We are excited to announce that Isothermal TubeTrap production surpasses 1000!
One thousand new-generation TubeTraps in approximately 200 rooms…providing listening pleasure and protection from bad room sound. Special thanks to all of you brave enough to try out the Isothermal TubeTraps during the Beta stage… we knew you would love them!
Here’s to the next 1,000 Isothermal TubeTraps! Join the Isothermal Party by picking up closeout-price units brought back from the CAS9… very lightly used, with several custom colors to choose from at no extra cost! Check out our Shopify portal here.
We developed the IsoThermal TubeTrap to aggressively manage typical HiFi rear wall bounce phase-cancel effects. What we got was a major performance boost across the entire bass spectrum. And we did it without altering the fundamental voice of a TubeTrap.
Check out the absorption data for the new 16″ Isothermal TubeTrap compared to a standard 16″ TubeTrap. Power is doubled in the sub-bass range, while the LF rolloff is extended by over half an octave! The efficiency of the unit is a solid 40% greater all the way up through the “muddy” range of bass.
We were even more impressed when third party theoretical calculations made in ESI’s NOVA software (a multi layered acoustic simulator used in advanced acoustic engineering) corroborated our data to an uncanny degree.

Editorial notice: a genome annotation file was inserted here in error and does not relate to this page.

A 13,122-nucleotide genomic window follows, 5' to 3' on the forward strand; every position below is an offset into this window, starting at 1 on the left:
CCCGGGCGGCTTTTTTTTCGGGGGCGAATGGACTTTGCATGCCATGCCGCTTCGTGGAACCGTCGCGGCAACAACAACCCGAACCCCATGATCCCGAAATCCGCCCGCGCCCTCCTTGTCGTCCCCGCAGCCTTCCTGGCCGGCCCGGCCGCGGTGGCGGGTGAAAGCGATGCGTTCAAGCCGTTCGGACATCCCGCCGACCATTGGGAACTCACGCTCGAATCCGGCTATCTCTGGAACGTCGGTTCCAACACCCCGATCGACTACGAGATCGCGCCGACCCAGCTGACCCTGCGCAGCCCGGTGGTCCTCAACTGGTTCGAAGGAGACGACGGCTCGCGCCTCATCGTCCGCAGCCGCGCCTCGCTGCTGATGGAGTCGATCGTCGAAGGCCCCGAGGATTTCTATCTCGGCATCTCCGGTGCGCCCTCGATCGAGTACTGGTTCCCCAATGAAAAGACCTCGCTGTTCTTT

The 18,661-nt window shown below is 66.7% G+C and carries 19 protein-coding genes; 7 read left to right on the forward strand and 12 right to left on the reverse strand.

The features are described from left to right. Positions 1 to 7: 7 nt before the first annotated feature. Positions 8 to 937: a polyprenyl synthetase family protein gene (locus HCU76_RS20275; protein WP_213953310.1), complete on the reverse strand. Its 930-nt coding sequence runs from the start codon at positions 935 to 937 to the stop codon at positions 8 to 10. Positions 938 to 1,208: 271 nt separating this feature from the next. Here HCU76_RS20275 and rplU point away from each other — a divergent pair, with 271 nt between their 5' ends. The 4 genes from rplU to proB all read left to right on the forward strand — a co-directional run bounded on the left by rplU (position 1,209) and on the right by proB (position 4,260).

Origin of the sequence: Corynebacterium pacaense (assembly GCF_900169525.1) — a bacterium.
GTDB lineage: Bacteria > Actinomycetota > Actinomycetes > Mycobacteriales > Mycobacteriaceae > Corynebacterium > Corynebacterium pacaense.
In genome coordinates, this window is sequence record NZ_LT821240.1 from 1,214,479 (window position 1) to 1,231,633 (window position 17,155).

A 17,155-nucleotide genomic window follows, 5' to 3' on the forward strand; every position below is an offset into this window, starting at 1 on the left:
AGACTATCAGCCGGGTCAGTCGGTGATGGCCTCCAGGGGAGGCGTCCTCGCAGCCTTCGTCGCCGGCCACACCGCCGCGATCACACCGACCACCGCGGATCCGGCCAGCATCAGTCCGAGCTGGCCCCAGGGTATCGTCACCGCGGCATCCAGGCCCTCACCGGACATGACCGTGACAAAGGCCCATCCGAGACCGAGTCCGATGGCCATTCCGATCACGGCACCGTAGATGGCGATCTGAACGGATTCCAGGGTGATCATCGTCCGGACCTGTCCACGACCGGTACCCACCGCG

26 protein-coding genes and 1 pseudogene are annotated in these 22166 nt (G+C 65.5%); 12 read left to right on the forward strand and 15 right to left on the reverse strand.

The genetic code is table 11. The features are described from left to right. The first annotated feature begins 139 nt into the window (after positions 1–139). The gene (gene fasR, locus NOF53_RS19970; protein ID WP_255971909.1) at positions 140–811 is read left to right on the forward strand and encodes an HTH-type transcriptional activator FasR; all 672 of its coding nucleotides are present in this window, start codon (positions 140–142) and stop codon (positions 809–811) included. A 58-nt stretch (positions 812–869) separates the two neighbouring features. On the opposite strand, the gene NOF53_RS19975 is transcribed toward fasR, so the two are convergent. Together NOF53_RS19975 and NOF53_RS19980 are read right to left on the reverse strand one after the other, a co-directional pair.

As with standard TubeTraps, larger diameter units reach to lower frequencies. However, with the IsoThermal upgrade, the operating frequency of each size TubeTrap has come to match that of the next model size larger, approximately. This means that if you previously used and loved the sonics of a 16″ TubeTrap, you can now replace your old tubes with new 13″ IsoThermal TubeTraps, with very similar voicing. Better yet, if you always wished you had the space in your room and money in your wallet to fill your corners with deep-breathing 20″ TubeTraps, now you can simply upgrade your system with 16″ IsoThermal TubeTraps to manage that 35 Hz rumble.
What is the IsoThermal effect? The short story begins with the statement that when you compress gas, it heats up, while when it expands, it cools down. High pressure sounds entering the acoustic capacitor of a TubeTrap cause a rise in pressure, or compression. When the air pressure inside the TubeTrap reaches that of the ambient air outside it, the capacitor is essentially “full.” The air then cools off fairly rapidly due to thermal and hydraulic losses, and returns to low pressure, ready to be filled up again.
The frequency of this “filling-up” is proportional to – you guessed it – the frequency of the sound. Therefore low frequency sounds “fill up” the capacitor much more quickly, due to the slowness with which they propagate through the media. A larger capacitor (think of a 24″ TubeTrap) takes the longest to fill, and so reaches the lowest frequencies.
The conversion of the capacitive section of a TubeTrap into an isothermal vessel alters this behavior in a very beneficial way. The low-pressure air inside the capacitor is prevented from rising in temperature upon being subjected to a high-pressure pulse. Through this action, the effective size of the capacitor is increased by 40%, almost as though the IsoThermal TubeTrap is 40% larger than it appears! (This comparison is not quite accurate, since other factors come into play regarding the resistance of the absorptive material among various TubeTrap models, but it is a good approximation).